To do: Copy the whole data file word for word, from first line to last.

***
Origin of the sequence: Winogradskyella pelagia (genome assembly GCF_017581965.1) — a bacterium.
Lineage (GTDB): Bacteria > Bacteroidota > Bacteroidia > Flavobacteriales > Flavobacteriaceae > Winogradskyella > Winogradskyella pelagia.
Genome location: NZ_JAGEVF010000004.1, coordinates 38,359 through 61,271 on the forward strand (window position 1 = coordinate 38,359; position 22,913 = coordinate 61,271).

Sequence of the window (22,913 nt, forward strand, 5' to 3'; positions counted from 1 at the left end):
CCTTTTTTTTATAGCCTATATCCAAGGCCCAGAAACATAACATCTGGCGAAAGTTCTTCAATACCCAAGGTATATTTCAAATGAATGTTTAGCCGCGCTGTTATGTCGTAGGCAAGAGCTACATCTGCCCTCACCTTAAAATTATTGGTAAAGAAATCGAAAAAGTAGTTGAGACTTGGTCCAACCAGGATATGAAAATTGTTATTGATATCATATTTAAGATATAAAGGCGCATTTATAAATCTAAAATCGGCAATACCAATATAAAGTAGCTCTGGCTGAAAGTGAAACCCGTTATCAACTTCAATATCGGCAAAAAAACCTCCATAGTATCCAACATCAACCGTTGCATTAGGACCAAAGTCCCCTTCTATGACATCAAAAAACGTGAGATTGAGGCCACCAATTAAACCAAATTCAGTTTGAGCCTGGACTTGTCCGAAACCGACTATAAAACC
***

Origin of the sequence: Winogradskyella pelagia (genome assembly GCF_017581965.1) — a bacterium.
Lineage (GTDB): Bacteria > Bacteroidota > Bacteroidia > Flavobacteriales > Flavobacteriaceae > Winogradskyella > Winogradskyella pelagia.
Genome location: NZ_JAGEVF010000004.1, coordinates 38,359 through 61,271 on the forward strand (window position 1 = coordinate 38,359; position 22,913 = coordinate 61,271).

Sequence of the window (22,913 nt, forward strand, 5' to 3'; positions counted from 1 at the left end):
CCTTTTTTTTATAGCCTATATCCAAGGCCCAGAAACATAACATCTGGCGAAAGTTCTTCAATACCCAAGGTATATTTCAAATGAATGTTTAGCCGCGCTGTTATGTCGTAGGCAAGAGCTACATCTGCCCTCACCTTAAAATTATTGGTAAAGAAATCGAAAAAGTAGTTGAGACTTGGTCCAACCAGGATATGAAAATTGTTATTGATATCATATTTAAGATATAAAGGCGCATTTATAAATCTAAAATCGGCAATACCAATATAAAGTAGCTCTGGCTGAAAGTGAAACCCGTTATCAACTTCAATATCGGCAAAAAAACCTCCATAGTATCCAACATCAACCGTTGCATTAGGACCAAAGTCCCCTTCTATGACATCAAAAAACGTGAGATTGAGGCCACCAATTAAACCAAATTCAGTTTGAGCCTGGACTTGTCCGAAACCGACTATAAAACC